Dog lovers know that dogs tend to make toys out of anything – but their favorite playthings are usually the special toys given to them by their owners. However, not all dog toys are safe, and some are actually health hazards, no matter how much fun they may look. When getting toys for your favorite pet or before getting a new dog, these are the ones that are best avoided and why they can be a problem.
This may seem like an odd toy to be wary of, especially for older pet owners who grew up with a rawhide bone in every home. However, rawhide bones have earned an increasingly poor reputation.
First, rawhide is not necessarily digestible; rawhide is compressed bits and scraps from leather production factories. If your dog chews the bone to pieces, some parts (especially if there’s actual bone) can be sharp and get lodged in their stomach, causing serious digestive health problems.
Additionally, rawhide bones contain chemicals, used for everything from burning off the hair from the rawhide to preserving it. There aren’t any regulations that limit the chemicals used in these bones, so some of them can be dangerous to digest. These aren’t the types of toys you want your dog chewing on.
The keyword here is stuffed; it’s fine to give your dog an animal toy to play with, but an animal that has stuffing inside is not a good pet toy. Dogs will rip the toy apart and then swallow at least some stuffing. Even organic stuffing isn’t very healthy, but many stuffed toys use inorganic fill materials that come with additional dangers.
Tug ropes are a very popular way of interacting with your favorite pup, because who doesn’t like a good tug of war with their best bud? And if you carefully put away the tug rope afterward, it’s probably not going to do your dog any harm. However, leaving tug ropes out can be quite dangerous, because dogs tend to chew on them and swallow the strands. These strands aren’t digestible and can actually become a very dangerous foreign body trapped lengthwise in the digestive tract. Moreover, some dog experts recommend against using tug toys because they can encourage aggression in some dogs, making them more likely to bite.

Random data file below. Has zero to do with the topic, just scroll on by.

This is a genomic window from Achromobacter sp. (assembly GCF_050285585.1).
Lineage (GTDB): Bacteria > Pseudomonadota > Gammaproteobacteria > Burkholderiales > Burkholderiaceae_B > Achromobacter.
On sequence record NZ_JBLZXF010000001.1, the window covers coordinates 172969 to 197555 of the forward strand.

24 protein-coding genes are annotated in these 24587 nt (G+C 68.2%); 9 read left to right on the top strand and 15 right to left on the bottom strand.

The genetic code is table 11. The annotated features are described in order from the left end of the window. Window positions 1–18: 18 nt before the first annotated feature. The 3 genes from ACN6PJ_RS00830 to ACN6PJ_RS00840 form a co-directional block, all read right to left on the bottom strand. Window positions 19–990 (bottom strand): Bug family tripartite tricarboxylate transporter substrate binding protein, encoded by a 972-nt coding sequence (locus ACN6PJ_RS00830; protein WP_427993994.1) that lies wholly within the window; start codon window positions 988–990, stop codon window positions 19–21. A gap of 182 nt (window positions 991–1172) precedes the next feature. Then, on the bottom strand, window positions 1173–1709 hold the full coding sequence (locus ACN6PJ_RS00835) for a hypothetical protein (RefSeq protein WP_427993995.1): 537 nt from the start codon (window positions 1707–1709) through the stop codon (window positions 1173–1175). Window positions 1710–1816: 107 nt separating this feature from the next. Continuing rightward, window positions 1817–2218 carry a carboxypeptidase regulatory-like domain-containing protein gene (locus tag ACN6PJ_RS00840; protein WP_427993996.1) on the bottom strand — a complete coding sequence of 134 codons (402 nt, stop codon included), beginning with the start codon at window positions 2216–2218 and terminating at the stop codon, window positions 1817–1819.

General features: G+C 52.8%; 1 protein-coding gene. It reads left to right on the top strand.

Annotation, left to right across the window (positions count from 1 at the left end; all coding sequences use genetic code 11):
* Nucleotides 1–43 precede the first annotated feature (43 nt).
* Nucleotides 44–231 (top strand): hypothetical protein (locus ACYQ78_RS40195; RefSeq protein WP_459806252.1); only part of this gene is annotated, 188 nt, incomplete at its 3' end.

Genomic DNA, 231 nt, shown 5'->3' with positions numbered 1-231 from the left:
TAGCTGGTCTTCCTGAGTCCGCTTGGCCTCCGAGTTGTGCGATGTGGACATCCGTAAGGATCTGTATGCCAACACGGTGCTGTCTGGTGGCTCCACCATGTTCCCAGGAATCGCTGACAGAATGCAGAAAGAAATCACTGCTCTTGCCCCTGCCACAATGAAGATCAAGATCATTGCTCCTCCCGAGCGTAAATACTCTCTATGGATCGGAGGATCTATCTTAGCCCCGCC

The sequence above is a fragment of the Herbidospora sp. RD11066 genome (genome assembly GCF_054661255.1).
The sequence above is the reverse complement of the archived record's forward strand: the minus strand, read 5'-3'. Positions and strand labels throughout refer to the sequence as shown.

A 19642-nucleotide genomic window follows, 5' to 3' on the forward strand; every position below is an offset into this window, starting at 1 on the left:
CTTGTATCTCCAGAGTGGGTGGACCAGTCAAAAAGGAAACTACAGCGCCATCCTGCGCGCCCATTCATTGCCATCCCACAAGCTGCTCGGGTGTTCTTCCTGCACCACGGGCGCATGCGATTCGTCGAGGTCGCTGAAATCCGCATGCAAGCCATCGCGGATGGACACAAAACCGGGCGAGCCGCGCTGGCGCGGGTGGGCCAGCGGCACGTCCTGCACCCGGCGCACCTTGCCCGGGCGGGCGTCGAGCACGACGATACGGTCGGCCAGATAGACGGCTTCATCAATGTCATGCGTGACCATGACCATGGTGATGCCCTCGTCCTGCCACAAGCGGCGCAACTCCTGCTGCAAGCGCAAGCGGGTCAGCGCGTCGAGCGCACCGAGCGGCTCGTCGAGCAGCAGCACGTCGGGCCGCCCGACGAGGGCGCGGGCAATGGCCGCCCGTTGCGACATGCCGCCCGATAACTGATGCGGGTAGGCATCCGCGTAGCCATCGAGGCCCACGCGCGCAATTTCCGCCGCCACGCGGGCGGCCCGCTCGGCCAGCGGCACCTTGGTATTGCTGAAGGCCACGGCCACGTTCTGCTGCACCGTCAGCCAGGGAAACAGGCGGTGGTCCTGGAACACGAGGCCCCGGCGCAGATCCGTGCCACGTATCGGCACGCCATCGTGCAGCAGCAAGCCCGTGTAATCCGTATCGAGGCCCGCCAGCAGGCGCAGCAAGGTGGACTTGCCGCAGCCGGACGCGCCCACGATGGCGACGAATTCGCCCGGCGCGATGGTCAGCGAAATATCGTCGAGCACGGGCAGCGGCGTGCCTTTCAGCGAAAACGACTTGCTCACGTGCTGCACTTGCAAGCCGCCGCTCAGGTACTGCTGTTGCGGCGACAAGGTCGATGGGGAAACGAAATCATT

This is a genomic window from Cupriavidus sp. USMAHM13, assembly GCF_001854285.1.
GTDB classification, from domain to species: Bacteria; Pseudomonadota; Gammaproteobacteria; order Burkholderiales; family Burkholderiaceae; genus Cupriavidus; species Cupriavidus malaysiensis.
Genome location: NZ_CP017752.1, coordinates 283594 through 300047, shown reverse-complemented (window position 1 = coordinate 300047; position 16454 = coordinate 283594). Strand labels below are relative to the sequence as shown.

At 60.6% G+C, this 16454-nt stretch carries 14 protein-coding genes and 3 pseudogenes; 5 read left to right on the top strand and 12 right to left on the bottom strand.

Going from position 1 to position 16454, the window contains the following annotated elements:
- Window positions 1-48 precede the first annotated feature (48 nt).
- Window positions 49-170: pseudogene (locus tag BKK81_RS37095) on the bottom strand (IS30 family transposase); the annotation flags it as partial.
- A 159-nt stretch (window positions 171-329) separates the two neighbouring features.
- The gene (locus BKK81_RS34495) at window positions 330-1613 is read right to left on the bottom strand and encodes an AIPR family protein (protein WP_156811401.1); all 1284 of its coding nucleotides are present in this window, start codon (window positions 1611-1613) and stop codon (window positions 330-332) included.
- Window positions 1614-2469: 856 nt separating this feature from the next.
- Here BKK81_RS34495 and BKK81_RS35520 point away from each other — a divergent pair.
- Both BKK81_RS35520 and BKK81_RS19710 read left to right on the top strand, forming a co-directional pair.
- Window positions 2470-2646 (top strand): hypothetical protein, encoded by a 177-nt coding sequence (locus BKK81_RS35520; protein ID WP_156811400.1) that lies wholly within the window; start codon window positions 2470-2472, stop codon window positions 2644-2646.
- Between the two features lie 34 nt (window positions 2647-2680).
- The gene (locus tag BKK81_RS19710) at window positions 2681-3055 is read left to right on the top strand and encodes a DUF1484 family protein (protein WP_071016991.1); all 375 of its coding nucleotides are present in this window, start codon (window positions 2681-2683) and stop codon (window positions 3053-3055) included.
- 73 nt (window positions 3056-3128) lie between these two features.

It’s an old favorite, especially in the summer months, but don’t give your dog ice cubes. A dog’s teeth aren’t made to chew on ice (even less so than human teeth), and eating ice can actually chip their teeth, which should always be avoided.
Latex and Vinyl Toys
Always look at what the rubber-like dog toys are made of before purchasing, avoiding latex and vinyl. Just like humans, some dogs can have a latex allergy; if you don’t know for sure, it’s best to just avoid latex toys. Vinyl toys, on the other hand, include toxic plastic chemicals like phthalates – nice for your floor, but not good for a dog toy.
Squeaker toys are already a rough proposition because of all the noise they can make. But even if you are not the type of owner to be bothered by that, there are other reasons to consider skipping these toys. The squeak attracts the dog, but it also gives them something to chew for; if they chew the toy apart to find the squeaker mechanism, they will usually swallow it. The squeaker can get lodged in their throat, block their stomach and cause serious complications.
While they’re often a popular pet store item, pig ears aren’t the best thing for your dogs. Dogs may be very attracted to them, but these pig ears aren’t very digestible, and they will cause many dogs to throw up if they manage to bite off a piece. Plus, they aren’t the most sanitary toys in even the best conditions, let alone after your furry friends has slobbered all over them. This is actually true of many “animal part” toys, like hooves and antlers as well; it’s best to avoid them when possible and find toys that are safer for your dogs to chew.